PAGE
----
My just-turned-five-year-old looked at me and whined, “What are we going to do today, Mama?” I sipped my coffee and didn’t respond verbally. But my chest started to tighten and my blood pressure rose.
It was day three of a string of who-knows-how-many stay-at-home days courtesy of COVID-19 where I’d be engaging in daily combat, outnumbered by my three small children, while my husband pushed papers around in his home office on our third floor. Or at least that’s how I was thinking about it. And, she was perhaps the fiercest warrior: big feelings about everything, unafraid to throw down over anything.
She was also the one that had to be going somewhere, always. Famous for asking, “Where are we gonna go now?” as we got in the car to head home after we had just spent the entire day at the park and children’s museum. My husband or I would glance at each anxiously from our seats before one of us replied “Home,” and she let out a wail like she’d just been shot. Her full body thrashing in her booster seat like a wild interpretive dance to match her cries. And now everything was closed indefinitely. There was nowhere to go.
We had spent days one and two of our quarantine doing a home school that I had whipped up in a bout of anxiety—trying to create time blocks, parameters, and activities to keep control of the situation and my sanity. On top of the life-altering news that there was a global pandemic and school and daycare would now be closed (not to mention lives lost, jobs lost, parents working and watching their kids at the same time … but this isn’t the story, it’s my story), I was also anxious because I hadn’t had three consecutive hours of sleep in the previous five months courtesy of our new baby boy. And on top of that, last time I was postpartum, sleep deprived, and stressed out I literally lost my mind from postpartum psychosis.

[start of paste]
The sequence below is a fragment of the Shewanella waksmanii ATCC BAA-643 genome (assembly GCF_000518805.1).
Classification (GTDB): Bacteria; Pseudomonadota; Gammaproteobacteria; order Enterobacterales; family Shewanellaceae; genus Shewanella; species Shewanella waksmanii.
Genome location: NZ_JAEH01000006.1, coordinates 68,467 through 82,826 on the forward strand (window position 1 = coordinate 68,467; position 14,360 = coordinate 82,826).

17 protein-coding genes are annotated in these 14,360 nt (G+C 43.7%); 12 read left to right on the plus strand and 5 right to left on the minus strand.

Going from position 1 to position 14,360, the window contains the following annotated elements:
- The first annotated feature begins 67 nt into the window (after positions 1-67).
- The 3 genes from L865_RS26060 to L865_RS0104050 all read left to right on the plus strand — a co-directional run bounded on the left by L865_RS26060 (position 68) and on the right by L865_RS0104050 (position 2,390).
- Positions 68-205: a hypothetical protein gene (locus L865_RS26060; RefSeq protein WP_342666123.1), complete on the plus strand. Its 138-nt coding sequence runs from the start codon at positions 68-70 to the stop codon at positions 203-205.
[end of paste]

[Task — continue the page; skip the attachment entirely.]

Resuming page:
Eight months post-birth with no previous mental illness history, it came on like a freight train. I was overtaken by deranged thoughts. Thoughts that eventually had me fighting and pleading with my husband to let me go up to the roof of our NYC apartment building—I needed to jump, or show I was willing, in order to save us—before the NYPD arrived, handcuffed me, and took me to Bellevue Psychiatric Hospital.